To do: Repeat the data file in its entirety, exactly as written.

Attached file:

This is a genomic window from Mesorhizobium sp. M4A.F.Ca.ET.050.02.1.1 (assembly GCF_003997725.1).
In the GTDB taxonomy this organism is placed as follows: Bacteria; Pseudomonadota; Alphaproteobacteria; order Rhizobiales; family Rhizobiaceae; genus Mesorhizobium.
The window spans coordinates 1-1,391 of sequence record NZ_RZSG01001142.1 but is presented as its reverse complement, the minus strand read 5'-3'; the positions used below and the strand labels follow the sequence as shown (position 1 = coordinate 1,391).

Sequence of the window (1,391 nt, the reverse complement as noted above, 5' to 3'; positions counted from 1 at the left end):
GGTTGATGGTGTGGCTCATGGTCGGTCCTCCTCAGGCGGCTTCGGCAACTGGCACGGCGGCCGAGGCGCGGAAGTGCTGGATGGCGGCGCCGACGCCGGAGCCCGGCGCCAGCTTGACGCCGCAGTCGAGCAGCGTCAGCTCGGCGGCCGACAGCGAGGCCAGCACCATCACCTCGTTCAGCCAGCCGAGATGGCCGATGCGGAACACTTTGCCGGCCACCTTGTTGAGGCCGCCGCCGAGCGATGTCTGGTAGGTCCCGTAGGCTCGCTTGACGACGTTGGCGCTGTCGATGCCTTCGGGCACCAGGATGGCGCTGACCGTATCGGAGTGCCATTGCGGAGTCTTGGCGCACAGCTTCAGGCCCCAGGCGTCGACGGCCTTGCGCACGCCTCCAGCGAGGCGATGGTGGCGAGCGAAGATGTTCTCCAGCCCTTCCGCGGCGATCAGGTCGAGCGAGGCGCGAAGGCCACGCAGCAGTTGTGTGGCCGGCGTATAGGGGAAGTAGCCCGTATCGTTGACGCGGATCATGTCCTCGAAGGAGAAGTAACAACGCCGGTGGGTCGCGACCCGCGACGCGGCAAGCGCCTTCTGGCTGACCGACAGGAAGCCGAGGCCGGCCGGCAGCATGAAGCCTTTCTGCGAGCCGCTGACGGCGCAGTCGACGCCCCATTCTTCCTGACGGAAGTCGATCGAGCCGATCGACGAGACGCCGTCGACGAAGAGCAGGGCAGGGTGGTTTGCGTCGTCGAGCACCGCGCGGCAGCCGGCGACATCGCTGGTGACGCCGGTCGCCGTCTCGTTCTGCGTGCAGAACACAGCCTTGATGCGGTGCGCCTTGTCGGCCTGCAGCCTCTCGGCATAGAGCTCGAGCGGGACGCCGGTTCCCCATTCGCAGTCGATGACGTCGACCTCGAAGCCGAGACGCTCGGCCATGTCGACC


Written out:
This is a genomic window from Mesorhizobium sp. M4A.F.Ca.ET.050.02.1.1 (assembly GCF_003997725.1).
In the GTDB taxonomy this organism is placed as follows: Bacteria; Pseudomonadota; Alphaproteobacteria; order Rhizobiales; family Rhizobiaceae; genus Mesorhizobium.
The window spans coordinates 1-1,391 of sequence record NZ_RZSG01001142.1 but is presented as its reverse complement, the minus strand read 5'-3'; the positions used below and the strand labels follow the sequence as shown (position 1 = coordinate 1,391).

Sequence of the window (1,391 nt, the reverse complement as noted above, 5' to 3'; positions counted from 1 at the left end):
GGTTGATGGTGTGGCTCATGGTCGGTCCTCCTCAGGCGGCTTCGGCAACTGGCACGGCGGCCGAGGCGCGGAAGTGCTGGATGGCGGCGCCGACGCCGGAGCCCGGCGCCAGCTTGACGCCGCAGTCGAGCAGCGTCAGCTCGGCGGCCGACAGCGAGGCCAGCACCATCACCTCGTTCAGCCAGCCGAGATGGCCGATGCGGAACACTTTGCCGGCCACCTTGTTGAGGCCGCCGCCGAGCGATGTCTGGTAGGTCCCGTAGGCTCGCTTGACGACGTTGGCGCTGTCGATGCCTTCGGGCACCAGGATGGCGCTGACCGTATCGGAGTGCCATTGCGGAGTCTTGGCGCACAGCTTCAGGCCCCAGGCGTCGACGGCCTTGCGCACGCCTCCAGCGAGGCGATGGTGGCGAGCGAAGATGTTCTCCAGCCCTTCCGCGGCGATCAGGTCGAGCGAGGCGCGAAGGCCACGCAGCAGTTGTGTGGCCGGCGTATAGGGGAAGTAGCCCGTATCGTTGACGCGGATCATGTCCTCGAAGGAGAAGTAACAACGCCGGTGGGTCGCGACCCGCGACGCGGCAAGCGCCTTCTGGCTGACCGACAGGAAGCCGAGGCCGGCCGGCAGCATGAAGCCTTTCTGCGAGCCGCTGACGGCGCAGTCGACGCCCCATTCTTCCTGACGGAAGTCGATCGAGCCGATCGACGAGACGCCGTCGACGAAGAGCAGGGCAGGGTGGTTTGCGTCGTCGAGCACCGCGCGGCAGCCGGCGACATCGCTGGTGACGCCGGTCGCCGTCTCGTTCTGCGTGCAGAACACAGCCTTGATGCGGTGCGCCTTGTCGGCCTGCAGCCTCTCGGCATAGAGCTCGAGCGGGACGCCGGTTCCCCATTCGCAGTCGATGACGTCGACCTCGAAGCCGAGACGCTCGGCCATGTCGACC